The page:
Adults with dyslexia who got intensive phonics instruction had improved decoding skills and changes in brain activity, according to reports about a study from several universities. Lynn Flowers, an assistant professor in the Department of Neurology at Wake Forest University in Winston-Salem and one of the researchers, studied 19 adults with dyslexia and 19 adults without dyslexia. The researchers require half of the adults with dyslexia to attend an eight-week intervention program three hours a day, five days a week. After the instructional period, they retested the adults and obtained Functional Magenetic Resonance Images (fMRI) of the activity in their brains when they performed reading tasks. They found that the adults with dyslexia who received the training had significant improvements in reading and changes in brain activity while reading.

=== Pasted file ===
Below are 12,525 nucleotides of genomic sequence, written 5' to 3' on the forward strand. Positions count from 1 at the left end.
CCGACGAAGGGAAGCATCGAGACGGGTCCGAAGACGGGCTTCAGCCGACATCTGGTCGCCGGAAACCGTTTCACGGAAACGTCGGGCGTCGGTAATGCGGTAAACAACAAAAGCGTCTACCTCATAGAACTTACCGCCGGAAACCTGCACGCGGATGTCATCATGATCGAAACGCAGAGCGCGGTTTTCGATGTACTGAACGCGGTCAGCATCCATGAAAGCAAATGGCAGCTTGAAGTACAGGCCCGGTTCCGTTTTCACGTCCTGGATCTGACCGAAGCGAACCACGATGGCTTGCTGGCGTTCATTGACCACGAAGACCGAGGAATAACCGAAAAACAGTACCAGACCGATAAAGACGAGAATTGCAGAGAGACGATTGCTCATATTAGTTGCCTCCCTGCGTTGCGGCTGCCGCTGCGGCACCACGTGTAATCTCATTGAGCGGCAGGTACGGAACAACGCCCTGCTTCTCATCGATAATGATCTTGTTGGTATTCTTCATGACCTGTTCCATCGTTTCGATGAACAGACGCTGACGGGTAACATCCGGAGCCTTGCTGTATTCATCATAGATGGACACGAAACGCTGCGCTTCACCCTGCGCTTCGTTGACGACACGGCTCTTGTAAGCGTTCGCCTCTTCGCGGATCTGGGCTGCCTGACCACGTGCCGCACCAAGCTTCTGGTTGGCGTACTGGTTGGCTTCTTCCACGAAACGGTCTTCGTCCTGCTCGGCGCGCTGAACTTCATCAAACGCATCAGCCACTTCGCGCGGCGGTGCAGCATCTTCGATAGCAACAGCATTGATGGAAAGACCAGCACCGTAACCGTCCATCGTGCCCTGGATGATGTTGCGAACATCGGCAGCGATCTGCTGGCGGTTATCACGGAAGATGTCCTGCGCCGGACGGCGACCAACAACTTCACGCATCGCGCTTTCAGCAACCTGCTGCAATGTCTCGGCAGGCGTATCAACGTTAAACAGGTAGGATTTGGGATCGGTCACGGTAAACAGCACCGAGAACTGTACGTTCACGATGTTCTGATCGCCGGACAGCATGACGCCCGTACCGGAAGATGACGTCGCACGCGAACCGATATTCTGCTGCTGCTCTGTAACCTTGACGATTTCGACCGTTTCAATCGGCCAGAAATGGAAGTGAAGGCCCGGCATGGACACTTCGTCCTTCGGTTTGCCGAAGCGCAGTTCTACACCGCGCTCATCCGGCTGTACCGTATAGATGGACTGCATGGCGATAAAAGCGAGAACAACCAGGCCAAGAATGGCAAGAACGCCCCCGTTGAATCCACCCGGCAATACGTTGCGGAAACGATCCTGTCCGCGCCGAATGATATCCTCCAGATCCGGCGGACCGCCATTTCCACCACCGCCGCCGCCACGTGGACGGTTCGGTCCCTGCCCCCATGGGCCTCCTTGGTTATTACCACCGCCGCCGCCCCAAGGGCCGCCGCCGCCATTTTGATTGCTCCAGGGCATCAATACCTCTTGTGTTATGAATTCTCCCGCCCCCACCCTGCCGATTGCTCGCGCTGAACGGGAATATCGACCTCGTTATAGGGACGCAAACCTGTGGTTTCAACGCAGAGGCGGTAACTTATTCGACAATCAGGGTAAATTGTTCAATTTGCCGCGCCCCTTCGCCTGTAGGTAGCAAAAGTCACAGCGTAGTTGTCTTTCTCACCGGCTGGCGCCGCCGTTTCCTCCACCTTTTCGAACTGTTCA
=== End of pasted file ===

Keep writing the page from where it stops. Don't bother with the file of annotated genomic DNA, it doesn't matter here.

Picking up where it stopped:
One more time: Maybe it’s behavior-brain relationships, not brain-behavior relationships.